The identification of caspases as major regulators of apoptotic cell death in animals initiated a quest for homologous peptidases in other kingdoms. With the discovery of metacaspases in plants, fungi, and protozoa, this search had apparently reached its goal. However, there is compelling evidence that metacaspases lack caspase activity and that they are not responsible for the caspaselike activities detected during plant and fungal cell death. In this paper, we attempt to broaden the discussion of these peptidases to biological functions beyond apoptosis and cell death. We further suggest that metacaspases and paracaspases, although sharing structural and mechanistic features with the metazoan caspases, form a distinct family of clan CD cysteine peptidases.
|Evidence ID||Analyze ID||Interactor||Interactor Systematic Name||Interactor||Interactor Systematic Name||Type||Assay||Annotation||Action||Modification||Phenotype||Source||Reference||Note|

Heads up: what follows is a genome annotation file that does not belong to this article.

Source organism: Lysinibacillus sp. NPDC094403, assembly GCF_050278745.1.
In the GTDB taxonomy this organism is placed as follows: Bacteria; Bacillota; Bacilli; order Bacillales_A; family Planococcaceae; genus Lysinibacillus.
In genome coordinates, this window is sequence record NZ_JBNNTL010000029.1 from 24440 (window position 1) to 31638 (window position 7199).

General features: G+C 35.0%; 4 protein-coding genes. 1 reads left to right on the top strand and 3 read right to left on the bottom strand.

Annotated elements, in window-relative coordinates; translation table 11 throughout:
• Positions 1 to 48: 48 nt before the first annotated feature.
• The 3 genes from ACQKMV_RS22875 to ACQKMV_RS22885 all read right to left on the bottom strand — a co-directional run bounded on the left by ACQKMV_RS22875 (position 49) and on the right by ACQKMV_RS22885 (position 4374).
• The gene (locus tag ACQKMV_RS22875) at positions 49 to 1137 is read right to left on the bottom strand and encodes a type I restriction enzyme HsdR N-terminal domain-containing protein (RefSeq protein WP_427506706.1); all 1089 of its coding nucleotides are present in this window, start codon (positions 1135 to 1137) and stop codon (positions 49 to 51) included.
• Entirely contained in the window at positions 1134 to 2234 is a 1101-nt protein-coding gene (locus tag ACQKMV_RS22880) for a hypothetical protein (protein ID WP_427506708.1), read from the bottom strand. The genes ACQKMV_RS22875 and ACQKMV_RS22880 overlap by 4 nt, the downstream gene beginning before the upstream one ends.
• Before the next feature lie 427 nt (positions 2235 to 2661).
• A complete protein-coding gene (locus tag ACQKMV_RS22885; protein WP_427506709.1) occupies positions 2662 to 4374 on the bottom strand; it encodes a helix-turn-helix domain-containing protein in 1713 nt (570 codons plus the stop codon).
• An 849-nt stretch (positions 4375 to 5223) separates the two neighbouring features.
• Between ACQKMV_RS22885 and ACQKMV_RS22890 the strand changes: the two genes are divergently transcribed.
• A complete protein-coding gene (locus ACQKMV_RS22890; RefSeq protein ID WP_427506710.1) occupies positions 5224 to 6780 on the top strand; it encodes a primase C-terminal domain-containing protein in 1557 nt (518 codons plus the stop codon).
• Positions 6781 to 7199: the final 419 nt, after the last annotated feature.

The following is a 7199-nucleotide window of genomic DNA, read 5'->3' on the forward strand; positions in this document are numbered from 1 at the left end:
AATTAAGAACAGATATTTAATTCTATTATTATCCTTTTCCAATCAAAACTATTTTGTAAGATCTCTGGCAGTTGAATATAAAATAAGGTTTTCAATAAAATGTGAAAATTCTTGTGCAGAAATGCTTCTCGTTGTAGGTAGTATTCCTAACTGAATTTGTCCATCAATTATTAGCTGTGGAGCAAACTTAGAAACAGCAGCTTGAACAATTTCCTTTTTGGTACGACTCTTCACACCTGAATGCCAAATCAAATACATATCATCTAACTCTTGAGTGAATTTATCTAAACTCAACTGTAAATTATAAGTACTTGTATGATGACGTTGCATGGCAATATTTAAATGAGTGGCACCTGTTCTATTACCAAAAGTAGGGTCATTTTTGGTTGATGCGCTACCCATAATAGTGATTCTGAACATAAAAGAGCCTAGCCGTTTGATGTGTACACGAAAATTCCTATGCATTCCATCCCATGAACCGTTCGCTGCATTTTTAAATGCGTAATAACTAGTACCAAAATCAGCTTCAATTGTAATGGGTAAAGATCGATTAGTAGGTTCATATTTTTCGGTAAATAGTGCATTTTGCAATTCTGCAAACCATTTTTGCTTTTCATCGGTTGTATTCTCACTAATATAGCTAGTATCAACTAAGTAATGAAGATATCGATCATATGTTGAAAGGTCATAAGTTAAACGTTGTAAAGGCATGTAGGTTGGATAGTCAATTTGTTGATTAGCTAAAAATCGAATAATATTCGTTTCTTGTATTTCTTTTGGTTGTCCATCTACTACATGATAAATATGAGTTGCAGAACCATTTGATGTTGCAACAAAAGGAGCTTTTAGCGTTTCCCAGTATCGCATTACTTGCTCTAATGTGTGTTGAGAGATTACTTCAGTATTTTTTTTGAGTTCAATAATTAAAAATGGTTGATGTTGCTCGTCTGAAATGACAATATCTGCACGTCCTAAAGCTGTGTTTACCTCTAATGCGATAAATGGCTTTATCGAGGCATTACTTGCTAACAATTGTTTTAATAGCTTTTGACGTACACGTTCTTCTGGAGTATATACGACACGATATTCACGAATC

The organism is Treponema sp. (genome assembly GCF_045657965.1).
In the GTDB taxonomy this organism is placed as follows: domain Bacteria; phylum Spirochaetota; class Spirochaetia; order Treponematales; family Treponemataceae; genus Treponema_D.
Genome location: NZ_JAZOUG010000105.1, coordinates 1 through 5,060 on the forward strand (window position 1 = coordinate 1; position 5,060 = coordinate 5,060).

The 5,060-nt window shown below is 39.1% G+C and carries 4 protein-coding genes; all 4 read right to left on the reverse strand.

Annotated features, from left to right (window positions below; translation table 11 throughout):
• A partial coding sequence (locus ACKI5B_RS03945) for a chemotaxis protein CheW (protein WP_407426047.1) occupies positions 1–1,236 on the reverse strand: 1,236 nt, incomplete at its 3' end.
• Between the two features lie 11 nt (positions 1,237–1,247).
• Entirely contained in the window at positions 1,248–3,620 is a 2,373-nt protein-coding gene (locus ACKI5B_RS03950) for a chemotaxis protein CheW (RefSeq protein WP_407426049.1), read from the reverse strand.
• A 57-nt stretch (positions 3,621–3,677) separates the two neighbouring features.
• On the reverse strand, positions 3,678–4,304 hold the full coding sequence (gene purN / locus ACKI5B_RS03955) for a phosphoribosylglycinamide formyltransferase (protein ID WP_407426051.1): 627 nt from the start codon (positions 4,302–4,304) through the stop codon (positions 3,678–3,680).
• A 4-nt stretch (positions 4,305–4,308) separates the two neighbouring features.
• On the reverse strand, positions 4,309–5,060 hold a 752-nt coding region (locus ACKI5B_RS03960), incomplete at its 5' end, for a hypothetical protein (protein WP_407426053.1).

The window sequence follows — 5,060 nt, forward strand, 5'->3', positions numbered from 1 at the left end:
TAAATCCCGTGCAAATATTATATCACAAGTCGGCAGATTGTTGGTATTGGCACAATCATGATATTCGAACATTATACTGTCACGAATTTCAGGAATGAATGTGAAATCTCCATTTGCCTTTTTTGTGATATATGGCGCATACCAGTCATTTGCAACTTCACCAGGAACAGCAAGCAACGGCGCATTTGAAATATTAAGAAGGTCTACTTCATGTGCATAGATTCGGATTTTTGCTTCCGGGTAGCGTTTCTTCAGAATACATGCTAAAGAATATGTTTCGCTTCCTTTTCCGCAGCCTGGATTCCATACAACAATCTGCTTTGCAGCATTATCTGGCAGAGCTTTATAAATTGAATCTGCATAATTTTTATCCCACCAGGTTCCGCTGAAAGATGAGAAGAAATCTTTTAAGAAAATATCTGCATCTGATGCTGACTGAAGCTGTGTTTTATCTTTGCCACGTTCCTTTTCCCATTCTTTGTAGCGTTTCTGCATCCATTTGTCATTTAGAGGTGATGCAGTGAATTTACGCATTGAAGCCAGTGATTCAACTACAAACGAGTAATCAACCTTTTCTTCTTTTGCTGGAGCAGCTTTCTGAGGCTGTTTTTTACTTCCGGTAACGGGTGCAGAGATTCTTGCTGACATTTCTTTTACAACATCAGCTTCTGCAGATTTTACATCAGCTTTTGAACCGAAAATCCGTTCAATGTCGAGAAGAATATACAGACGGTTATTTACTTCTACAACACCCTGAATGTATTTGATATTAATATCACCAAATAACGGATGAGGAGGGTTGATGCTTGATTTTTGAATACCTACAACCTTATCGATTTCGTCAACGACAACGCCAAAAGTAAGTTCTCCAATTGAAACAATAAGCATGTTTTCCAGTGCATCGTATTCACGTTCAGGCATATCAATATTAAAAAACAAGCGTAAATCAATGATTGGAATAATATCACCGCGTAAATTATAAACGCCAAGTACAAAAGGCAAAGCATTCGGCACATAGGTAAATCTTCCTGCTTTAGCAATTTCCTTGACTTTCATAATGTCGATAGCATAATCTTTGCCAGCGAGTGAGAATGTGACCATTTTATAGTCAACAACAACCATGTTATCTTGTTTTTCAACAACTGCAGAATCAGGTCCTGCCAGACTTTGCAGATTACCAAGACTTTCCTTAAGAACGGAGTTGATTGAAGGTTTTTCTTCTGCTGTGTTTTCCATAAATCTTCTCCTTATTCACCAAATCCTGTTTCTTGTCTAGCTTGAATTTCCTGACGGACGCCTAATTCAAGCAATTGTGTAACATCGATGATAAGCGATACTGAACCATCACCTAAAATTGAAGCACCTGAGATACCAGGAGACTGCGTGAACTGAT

|Evidence ID||Analyze ID||Gene||Gene Systematic Name||Gene Ontology Term||Gene Ontology Term ID||Qualifier||Aspect||Method||Evidence||Source||Assigned On||Annotation Extension||Reference|
|Evidence ID||Analyze ID||Gene||Gene Systematic Name||Phenotype||Experiment Type||Experiment Type Category||Mutant Information||Strain Background||Chemical||Details||Reference|
|Evidence ID||Analyze ID||Regulator||Regulator Systematic Name||Target||Target Systematic Name||Experiment||Assay||Construct||Conditions||Strain Background||Reference|